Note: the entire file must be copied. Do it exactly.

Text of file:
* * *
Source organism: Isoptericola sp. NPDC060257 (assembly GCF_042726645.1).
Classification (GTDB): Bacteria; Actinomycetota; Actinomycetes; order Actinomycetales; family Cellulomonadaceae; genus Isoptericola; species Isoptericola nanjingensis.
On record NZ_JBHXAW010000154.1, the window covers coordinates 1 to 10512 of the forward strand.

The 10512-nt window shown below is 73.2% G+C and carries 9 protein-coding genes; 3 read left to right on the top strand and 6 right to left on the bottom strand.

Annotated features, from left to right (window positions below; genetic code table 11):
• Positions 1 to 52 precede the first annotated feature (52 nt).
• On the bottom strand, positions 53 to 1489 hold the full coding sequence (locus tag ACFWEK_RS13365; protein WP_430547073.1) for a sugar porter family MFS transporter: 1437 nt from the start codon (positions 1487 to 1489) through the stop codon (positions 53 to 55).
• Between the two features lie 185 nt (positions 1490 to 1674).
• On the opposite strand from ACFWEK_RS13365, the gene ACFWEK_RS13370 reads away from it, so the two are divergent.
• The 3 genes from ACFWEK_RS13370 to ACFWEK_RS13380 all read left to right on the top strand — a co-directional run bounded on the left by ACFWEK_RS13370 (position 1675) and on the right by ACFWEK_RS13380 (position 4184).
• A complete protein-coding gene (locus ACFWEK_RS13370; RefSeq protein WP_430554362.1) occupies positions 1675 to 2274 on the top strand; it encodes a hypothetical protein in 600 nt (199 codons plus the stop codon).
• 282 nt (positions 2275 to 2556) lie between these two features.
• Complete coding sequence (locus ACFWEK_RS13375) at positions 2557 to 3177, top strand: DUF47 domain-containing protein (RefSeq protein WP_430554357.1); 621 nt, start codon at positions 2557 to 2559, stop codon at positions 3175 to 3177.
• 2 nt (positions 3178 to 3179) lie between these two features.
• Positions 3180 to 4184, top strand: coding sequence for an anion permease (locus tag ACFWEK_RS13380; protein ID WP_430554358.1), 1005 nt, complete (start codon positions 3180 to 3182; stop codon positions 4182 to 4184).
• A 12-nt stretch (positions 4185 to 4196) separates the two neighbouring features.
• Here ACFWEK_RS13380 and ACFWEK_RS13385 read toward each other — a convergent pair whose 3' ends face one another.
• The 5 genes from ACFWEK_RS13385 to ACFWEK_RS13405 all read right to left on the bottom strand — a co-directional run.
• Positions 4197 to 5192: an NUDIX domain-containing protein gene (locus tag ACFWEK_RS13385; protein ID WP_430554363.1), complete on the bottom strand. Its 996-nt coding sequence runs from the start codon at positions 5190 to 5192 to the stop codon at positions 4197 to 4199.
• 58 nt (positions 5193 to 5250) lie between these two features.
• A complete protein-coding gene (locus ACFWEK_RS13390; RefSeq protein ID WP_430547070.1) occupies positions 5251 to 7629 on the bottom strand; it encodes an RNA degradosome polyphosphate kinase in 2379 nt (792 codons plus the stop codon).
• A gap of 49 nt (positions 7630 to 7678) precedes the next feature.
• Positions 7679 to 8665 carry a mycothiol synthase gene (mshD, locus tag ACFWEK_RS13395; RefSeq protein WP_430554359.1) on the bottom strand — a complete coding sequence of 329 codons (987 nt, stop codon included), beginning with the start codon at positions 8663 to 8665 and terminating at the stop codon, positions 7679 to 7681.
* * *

Source organism: Isoptericola sp. NPDC060257 (assembly GCF_042726645.1).
Classification (GTDB): Bacteria; Actinomycetota; Actinomycetes; order Actinomycetales; family Cellulomonadaceae; genus Isoptericola; species Isoptericola nanjingensis.
On record NZ_JBHXAW010000154.1, the window covers coordinates 1 to 10512 of the forward strand.

The 10512-nt window shown below is 73.2% G+C and carries 9 protein-coding genes; 3 read left to right on the top strand and 6 right to left on the bottom strand.

Annotated features, from left to right (window positions below; genetic code table 11):
• Positions 1 to 52 precede the first annotated feature (52 nt).
• On the bottom strand, positions 53 to 1489 hold the full coding sequence (locus tag ACFWEK_RS13365; protein WP_430547073.1) for a sugar porter family MFS transporter: 1437 nt from the start codon (positions 1487 to 1489) through the stop codon (positions 53 to 55).
• Between the two features lie 185 nt (positions 1490 to 1674).
• On the opposite strand from ACFWEK_RS13365, the gene ACFWEK_RS13370 reads away from it, so the two are divergent.
• The 3 genes from ACFWEK_RS13370 to ACFWEK_RS13380 all read left to right on the top strand — a co-directional run bounded on the left by ACFWEK_RS13370 (position 1675) and on the right by ACFWEK_RS13380 (position 4184).
• A complete protein-coding gene (locus ACFWEK_RS13370; RefSeq protein WP_430554362.1) occupies positions 1675 to 2274 on the top strand; it encodes a hypothetical protein in 600 nt (199 codons plus the stop codon).
• 282 nt (positions 2275 to 2556) lie between these two features.
• Complete coding sequence (locus ACFWEK_RS13375) at positions 2557 to 3177, top strand: DUF47 domain-containing protein (RefSeq protein WP_430554357.1); 621 nt, start codon at positions 2557 to 2559, stop codon at positions 3175 to 3177.
• 2 nt (positions 3178 to 3179) lie between these two features.
• Positions 3180 to 4184, top strand: coding sequence for an anion permease (locus tag ACFWEK_RS13380; protein ID WP_430554358.1), 1005 nt, complete (start codon positions 3180 to 3182; stop codon positions 4182 to 4184).
• A 12-nt stretch (positions 4185 to 4196) separates the two neighbouring features.
• Here ACFWEK_RS13380 and ACFWEK_RS13385 read toward each other — a convergent pair whose 3' ends face one another.
• The 5 genes from ACFWEK_RS13385 to ACFWEK_RS13405 all read right to left on the bottom strand — a co-directional run.
• Positions 4197 to 5192: an NUDIX domain-containing protein gene (locus tag ACFWEK_RS13385; protein ID WP_430554363.1), complete on the bottom strand. Its 996-nt coding sequence runs from the start codon at positions 5190 to 5192 to the stop codon at positions 4197 to 4199.
• 58 nt (positions 5193 to 5250) lie between these two features.
• A complete protein-coding gene (locus ACFWEK_RS13390; RefSeq protein ID WP_430547070.1) occupies positions 5251 to 7629 on the bottom strand; it encodes an RNA degradosome polyphosphate kinase in 2379 nt (792 codons plus the stop codon).
• A gap of 49 nt (positions 7630 to 7678) precedes the next feature.
• Positions 7679 to 8665 carry a mycothiol synthase gene (mshD, locus tag ACFWEK_RS13395; RefSeq protein WP_430554359.1) on the bottom strand — a complete coding sequence of 329 codons (987 nt, stop codon included), beginning with the start codon at positions 8663 to 8665 and terminating at the stop codon, positions 7679 to 7681.